Surprisingly this free access to worship before the Ark in song is extended to David. In bringing up the Ark in 1 Chr 15 David had already worn the ephod of a priest and speaks the blessing upon the people at the conclusion. It seems he has a priestly role or worship leading role at this tent on Zion. In 2 Sam 7 after bringing the Ark to Jerusalem David desires to build a house for the Lord. Nathan the prophet instead tells David that God would build David’s house. Afterwards in vs18 we read ‘then King David went in and sat before the LORD’. The only possible location for this to happen is in the tent he had just pitched for the ark of the Lord.
Unlike the tent of meeting the tent of David seems to be undivided. The evidence pointing us in this direction is first negative and then positive. Negatively there is no mention of the tent being divided into two rooms. We only read simply of a tent pitched for the ark. Postively the free access of the Levites and David himself to sing, stand and even sit before the Lord best agrees with an undivided tent. David will say in Psalm 27:4
4 One thing have I asked of the LORD,
that will I seek after:
that I may dwell in the house of the LORD
all the days of my life,
to gaze upon the beauty of the LORD
and to inquire in his temple.
David desires to gaze upon the beauty of the LORD and dwell in his house all the days of his life. His desire is fulfilled in the tent that he has pitched, for there he may gaze upon the Lord and dwell in his presence. As all the psalms written by David were written before the Temple of Solomon was built we may understand them (any many other psalms) in reference to the tent of David where the Lord dwells enthroned on the cherubim of the ark.
Here in this unique period of redemptive history we see songs and sacrifice begin to merge. As already quoted in the psalms of David and Asaph above ‘thanksgiving’ is specifically called a ‘sacrifice.’ The daily offerings of animals at Gibeah are being mixed with the daily songs of Zion.5 This has importance for us as Christians, not only because the worship leader is a king of the tribe of Judah, not only because there is free access into God’s presence, but because this tent is applied to us in the book of Acts (15:13-18).
13 After they finished speaking, James replied, “Brothers, listen to me. 14 Simeon has related how God first visited the Gentiles, to take from them a people for his name. 15 And with this the words of the prophets agree, just as it is written,
16 “‘After this I will return,
and I will rebuild the tent of David that has fallen;
I will rebuild its ruins,
and I will restore it,
17 that the remnant of mankind may seek the Lord,
and all the Gentiles who are called by my name,
says the Lord, who makes these things 18 known from of old.’
As Christians we are called to ‘present our bodies as a living sacrifice, holy and acceptable to God, which is our spiritual worship’ (Romans 12:1) as well as to ‘continually offer up a sacrifice of praise to God, that is, the fruit of lips that acknowledge his name’ (Hebrews 13:15).
We are living out the rebuilt tent of David as the church. Here our king from Judah is our worship leader and our sacrifice, through Him we have free access into God’s presence, and through him we offer up ourselves to God through praise and thanksgiving.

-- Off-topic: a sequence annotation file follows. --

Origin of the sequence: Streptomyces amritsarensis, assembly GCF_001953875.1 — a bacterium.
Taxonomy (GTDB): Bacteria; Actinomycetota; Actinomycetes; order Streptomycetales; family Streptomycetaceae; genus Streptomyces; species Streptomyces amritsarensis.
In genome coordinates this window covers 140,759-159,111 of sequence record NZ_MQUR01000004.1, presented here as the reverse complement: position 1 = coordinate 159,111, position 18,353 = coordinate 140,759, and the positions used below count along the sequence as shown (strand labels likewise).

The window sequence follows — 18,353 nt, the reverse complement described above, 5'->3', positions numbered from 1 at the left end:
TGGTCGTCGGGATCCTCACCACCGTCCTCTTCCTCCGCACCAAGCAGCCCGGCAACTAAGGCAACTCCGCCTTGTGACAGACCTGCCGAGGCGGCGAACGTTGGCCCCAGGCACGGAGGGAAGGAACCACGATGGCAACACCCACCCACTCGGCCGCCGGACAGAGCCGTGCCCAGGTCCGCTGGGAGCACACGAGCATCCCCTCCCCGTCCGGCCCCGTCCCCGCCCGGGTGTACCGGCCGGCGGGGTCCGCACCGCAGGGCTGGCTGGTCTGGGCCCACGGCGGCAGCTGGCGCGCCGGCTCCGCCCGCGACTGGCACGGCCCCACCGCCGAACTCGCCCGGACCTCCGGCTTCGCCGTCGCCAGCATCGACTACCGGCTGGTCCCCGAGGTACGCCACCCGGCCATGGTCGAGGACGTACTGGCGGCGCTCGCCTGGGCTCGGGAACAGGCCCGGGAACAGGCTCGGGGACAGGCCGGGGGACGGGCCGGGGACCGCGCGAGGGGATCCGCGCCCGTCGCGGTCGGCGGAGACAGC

The context informs us that the ministry here is musical. 1 Chr 16:4-7 Then he appointed some of the Levites as ministers before the ark of the LORD, to invoke, to thank, and to praise the LORD, the God of Israel. 5 Asaph was the chief, and second to him were Zechariah, Jeiel, Shemiramoth, Jehiel, Mattithiah, Eliab, Benaiah, Obed-edom, and Jeiel, who were to play harps and lyres; Asaph was to sound the cymbals, 6 and Benaiah and Jahaziel the priests were to blow trumpets regularly before the ark of the covenant of God. 7 Then on that day David first appointed that thanksgiving be sung to the LORD by Asaph and his brothers.
“Continually" translates tamid, a technical term for the morning and evening offerings at the Mosaic tabernacle. Exodus 29:41-42 prescribes an ascension offering of a lamb every evening and morning, as a "continual [tamid] ascension throughout your generations at the doorway of the tent of meeting before Yahweh." In Numbers 28-29, the same word is used some seventeen times, always with reference to the daily ascension offering. - Peter J. Leithart. From Silence to Song
The phrase "as every day's work required" or some similar phrase is used in connection with the appointed times or feasts of Israel.'; Leviticus 23:37 summarizes the liturgical calendar of Israel with these words: "These are the appointed times of Yahweh which you shall proclaim as holy convocations, to present food offerings to Yahweh-ascensions and tributes, communion sacrifices and libations, each day's matter on its own day." Again in 2 Chronicles 8:12-13, 13, Solomon kept the appointed times prescribed by the Mosaic law "according to the daily rule," and the restoration community celebrated the Feast of Booths by offering the prescribed number of ascensions "as each day required" (Ezra 3:4).Thus, this phrase refers specifically to the additional animal offerings provided for Israel's feast days; to the tamid offerings were added offerings "according cording to the daily rule.” - Peter J. Leithart. From Silence to Song
Peter J. Leithart. From Silence to Song
Sacrifice and Song will be brought together in Solomon’s Temple, 2 Chr 5:12.